Document Sample
Translation Powered By Docstoc
                Function of 5′ CAP

   Protect mRNA from degradation-RNAses cannot
    cleave triphosphate linkages

   Enhance the translatability of mRNAs-cap needed
    for binding of cap binding protein which is needed
    for attachment to ribosome

   Enhance the transport of the mRNA from nucleus
    to cytoplasm

   Enhance the splicing of the mRNAs
          Function of Poly (A) tail
   Protection of mRNA

   Translatability of mRNA- binding of poly (A)-binding
    protein I to the poly(A) tail region boosts the efficiency
    with which DNA is translated This protein in turn bind to
    a translation initiation factor which binds to the cap
    binding protein attached to the cap, effectively linking
    the 5’ end of the molecule to its 3’ end. This looped
    mRNA is more stable and readily translated.

   Efficient transport from the nucleus to cytoplasm
   Here, a multi-protein complex cleaves the 3'-most part of a
    newly produced RNA and polyadenylates the end produced by
    this cleavage.
   The cleavage is catalysed by the enzyme Cleavage and
    polyadenylation specificity factor (CPSF) and occurs 10–30
    nucleotides downstream of its binding site.

   This site is often the sequence AAUAAA on the RNA, but
    variants of it exist that bind more weakly to CPSF.

   Two other proteins add specificity to the binding to an RNA:
    CstF and CFI. CstF binds to a GU-rich region further
    downstream of CPSF's site.CFI recognises a third site on the
    RNA (a set of UGUAA sequences in mammals) and can recruit
    CPSF even if the AAUAAA sequence is missing.

   The polyadenylation signal – the sequence motif recognised by
    the RNA cleavage complex – varies between groups of
   The RNA is cleaved right after transcription

   When the RNA is cleaved, polyadenylation starts,
    catalysed by polyadenylate polymerase.

   Polyadenylate polymerase builds the poly(A) tail by
    adding adenosine monophosphate units from adenosine
    triphosphate to the RNA, cleaving off pyrophosphate.

   Another protein, PAB2, binds to the new, short poly(A)
    tail and increases the affinity of polyadenylate
    polymerase for the RNA.

   When the poly(A) tail is approximately 250 nucleotides
    long the enzyme can no longer bind to CPSF and
    polyadenylation stops, thus determining the length of
    the poly(A) tail
   Translation ensures that:

       polypeptide bonds are formed between adjacent
        amino acid

       that the amino acids are linked in the correct
        sequence specified by the codons in mRNA.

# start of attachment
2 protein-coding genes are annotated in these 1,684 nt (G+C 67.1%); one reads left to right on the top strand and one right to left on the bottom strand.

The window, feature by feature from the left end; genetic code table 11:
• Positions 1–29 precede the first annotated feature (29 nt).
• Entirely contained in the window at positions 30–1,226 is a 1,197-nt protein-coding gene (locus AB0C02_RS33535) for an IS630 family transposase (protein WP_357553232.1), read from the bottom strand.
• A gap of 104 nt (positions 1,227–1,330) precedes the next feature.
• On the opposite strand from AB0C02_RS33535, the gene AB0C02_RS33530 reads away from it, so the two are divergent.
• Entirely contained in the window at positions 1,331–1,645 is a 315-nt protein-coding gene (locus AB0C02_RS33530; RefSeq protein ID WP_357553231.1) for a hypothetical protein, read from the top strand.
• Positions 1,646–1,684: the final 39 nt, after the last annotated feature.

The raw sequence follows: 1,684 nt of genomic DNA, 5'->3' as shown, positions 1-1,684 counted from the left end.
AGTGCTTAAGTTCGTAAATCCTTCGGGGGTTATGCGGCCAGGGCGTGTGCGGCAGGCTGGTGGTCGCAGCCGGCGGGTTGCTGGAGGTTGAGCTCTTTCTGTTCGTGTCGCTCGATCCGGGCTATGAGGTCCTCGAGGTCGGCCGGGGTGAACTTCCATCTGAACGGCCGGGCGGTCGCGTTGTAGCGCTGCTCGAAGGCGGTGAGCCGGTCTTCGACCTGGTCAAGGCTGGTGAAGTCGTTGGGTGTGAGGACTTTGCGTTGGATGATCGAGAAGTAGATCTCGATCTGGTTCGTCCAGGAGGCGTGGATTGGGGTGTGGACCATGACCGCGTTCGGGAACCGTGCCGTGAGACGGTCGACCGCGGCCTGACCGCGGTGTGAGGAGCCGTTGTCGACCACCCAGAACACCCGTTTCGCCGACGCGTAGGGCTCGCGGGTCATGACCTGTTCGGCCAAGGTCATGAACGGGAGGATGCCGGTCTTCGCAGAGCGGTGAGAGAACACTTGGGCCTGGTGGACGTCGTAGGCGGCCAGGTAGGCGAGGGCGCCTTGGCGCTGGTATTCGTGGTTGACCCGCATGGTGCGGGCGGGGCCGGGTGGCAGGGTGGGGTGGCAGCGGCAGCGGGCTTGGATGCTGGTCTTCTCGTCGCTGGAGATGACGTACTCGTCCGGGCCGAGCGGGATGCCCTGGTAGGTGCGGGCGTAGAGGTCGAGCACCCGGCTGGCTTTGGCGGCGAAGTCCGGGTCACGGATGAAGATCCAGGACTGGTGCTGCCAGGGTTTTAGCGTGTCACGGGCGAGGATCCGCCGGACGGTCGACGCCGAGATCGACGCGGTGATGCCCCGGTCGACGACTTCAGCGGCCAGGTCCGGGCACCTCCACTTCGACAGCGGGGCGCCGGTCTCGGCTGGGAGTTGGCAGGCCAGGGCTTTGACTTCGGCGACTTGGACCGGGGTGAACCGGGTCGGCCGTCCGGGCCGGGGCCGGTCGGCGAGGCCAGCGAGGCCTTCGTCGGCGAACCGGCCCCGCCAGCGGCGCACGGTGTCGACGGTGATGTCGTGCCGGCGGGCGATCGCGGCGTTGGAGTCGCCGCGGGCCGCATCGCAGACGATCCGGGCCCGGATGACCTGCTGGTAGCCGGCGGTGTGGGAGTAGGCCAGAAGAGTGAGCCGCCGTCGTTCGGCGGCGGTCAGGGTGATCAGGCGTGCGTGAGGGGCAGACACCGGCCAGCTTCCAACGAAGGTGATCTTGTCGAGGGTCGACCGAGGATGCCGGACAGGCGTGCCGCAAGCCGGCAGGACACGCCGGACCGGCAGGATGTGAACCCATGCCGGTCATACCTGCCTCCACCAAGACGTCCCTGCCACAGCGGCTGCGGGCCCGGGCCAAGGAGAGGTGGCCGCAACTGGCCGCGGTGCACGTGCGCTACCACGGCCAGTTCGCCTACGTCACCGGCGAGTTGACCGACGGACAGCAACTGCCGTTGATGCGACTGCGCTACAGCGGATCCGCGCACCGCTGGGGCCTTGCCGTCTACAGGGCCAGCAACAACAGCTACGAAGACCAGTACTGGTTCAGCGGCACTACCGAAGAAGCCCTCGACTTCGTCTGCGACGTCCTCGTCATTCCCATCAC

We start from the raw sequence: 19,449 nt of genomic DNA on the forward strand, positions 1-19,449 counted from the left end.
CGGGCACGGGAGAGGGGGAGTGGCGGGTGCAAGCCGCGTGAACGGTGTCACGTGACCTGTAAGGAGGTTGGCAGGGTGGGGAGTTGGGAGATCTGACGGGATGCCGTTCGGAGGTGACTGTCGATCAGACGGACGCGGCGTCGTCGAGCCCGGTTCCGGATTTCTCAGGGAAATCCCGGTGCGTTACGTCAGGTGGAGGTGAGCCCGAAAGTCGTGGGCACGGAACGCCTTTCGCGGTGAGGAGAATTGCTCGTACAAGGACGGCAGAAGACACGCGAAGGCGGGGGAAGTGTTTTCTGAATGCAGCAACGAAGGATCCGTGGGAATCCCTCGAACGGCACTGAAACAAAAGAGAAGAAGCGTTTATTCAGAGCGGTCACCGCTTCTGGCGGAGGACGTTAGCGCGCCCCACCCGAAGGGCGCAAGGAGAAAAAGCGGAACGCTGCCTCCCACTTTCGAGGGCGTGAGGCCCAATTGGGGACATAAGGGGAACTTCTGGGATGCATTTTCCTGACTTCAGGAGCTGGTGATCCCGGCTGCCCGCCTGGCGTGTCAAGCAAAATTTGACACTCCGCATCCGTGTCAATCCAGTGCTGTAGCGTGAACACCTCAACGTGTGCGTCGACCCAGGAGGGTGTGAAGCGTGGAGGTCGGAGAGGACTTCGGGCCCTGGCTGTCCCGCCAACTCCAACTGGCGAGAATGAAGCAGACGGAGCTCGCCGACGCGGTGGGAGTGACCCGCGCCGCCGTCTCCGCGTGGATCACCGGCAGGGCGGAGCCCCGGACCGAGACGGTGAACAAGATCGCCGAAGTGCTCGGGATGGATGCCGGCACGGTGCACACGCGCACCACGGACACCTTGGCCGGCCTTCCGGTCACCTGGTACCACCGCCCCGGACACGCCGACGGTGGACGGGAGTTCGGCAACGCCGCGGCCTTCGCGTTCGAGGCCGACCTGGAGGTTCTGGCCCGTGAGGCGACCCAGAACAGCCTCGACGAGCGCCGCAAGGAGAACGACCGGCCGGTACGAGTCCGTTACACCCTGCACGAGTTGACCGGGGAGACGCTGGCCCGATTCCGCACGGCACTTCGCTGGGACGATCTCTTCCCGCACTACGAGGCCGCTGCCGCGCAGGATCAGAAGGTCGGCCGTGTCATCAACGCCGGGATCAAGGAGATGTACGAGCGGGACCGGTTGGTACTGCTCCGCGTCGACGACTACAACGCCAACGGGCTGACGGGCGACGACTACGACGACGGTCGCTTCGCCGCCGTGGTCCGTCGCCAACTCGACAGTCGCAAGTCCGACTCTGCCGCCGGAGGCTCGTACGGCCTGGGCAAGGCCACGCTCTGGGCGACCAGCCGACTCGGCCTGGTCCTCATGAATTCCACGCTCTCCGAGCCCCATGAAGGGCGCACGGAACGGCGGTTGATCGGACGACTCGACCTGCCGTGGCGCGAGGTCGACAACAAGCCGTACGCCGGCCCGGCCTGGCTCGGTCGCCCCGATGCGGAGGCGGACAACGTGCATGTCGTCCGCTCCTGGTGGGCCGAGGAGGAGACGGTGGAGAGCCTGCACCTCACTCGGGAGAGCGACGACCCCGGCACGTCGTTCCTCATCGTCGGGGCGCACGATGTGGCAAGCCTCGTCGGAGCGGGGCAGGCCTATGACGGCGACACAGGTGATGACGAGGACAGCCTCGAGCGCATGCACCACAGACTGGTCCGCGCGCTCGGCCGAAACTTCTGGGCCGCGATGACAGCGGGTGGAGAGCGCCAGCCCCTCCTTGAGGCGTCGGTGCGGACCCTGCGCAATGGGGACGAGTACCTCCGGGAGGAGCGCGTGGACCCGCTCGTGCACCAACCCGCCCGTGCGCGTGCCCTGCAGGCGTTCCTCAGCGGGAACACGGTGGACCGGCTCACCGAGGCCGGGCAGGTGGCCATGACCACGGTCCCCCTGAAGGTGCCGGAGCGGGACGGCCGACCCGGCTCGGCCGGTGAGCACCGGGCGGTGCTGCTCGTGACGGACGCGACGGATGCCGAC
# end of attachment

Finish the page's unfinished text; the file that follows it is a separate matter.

   mRNAs are read in the 5’→3’ direction.

   Proteins are made in the amino to carboxyl direction,
    hence the amino terminal amino acid is added first.
   The genetic code is a set of three –base code
    words, called codons, in mRNA that instruct the
    ribosome to incorporate specific amino acids into

   Each base is part of only one codon.

   There are 64 codons in all.

   Three are stop signals and the rest code for amino
   Since there are only 20 amino acids then the code is
    degenerate. This is made possible by:

       Isoaccepting tRNAs that bind the same amino acid
        although they have different anticodons.

       The third base in a codon is allowed to move slightly
        from its normal position to form a non- Watson-Crick
        pair with the anticodon.

            This allows the same aminoacyl-tRNA to pair with more than
             one codon.

            This is called wobble.
Is the Genetic code Universal?

   The genetic code is not strictly universal
    (same codons encoding the same
    information in all species).

       Termination codons in the standard genetic
        code can code for aa like tryptophan and
        glutamine in some species.
   Two events occur before protein synthesis:

       Aminacyl-tRNA synthetases join amino acids to their
        respective tRNAs: this is done in 2 steps

            First activation of the amino acid with AMP.

            Secondly tRNAs picks up the activated amino
             acids. The resulting complexes called aminoacyl-
             tRNAs are able to bind to the mRNA coding
             sequences so as to align the amino acid in the
             correct order to form the polypeptide chain

       Second ribosomes dissociate into subunits (happens
        at the end of each translation event).
Diagrammatic representation of
       tRNA molecule
             Properties of tRNA molecule: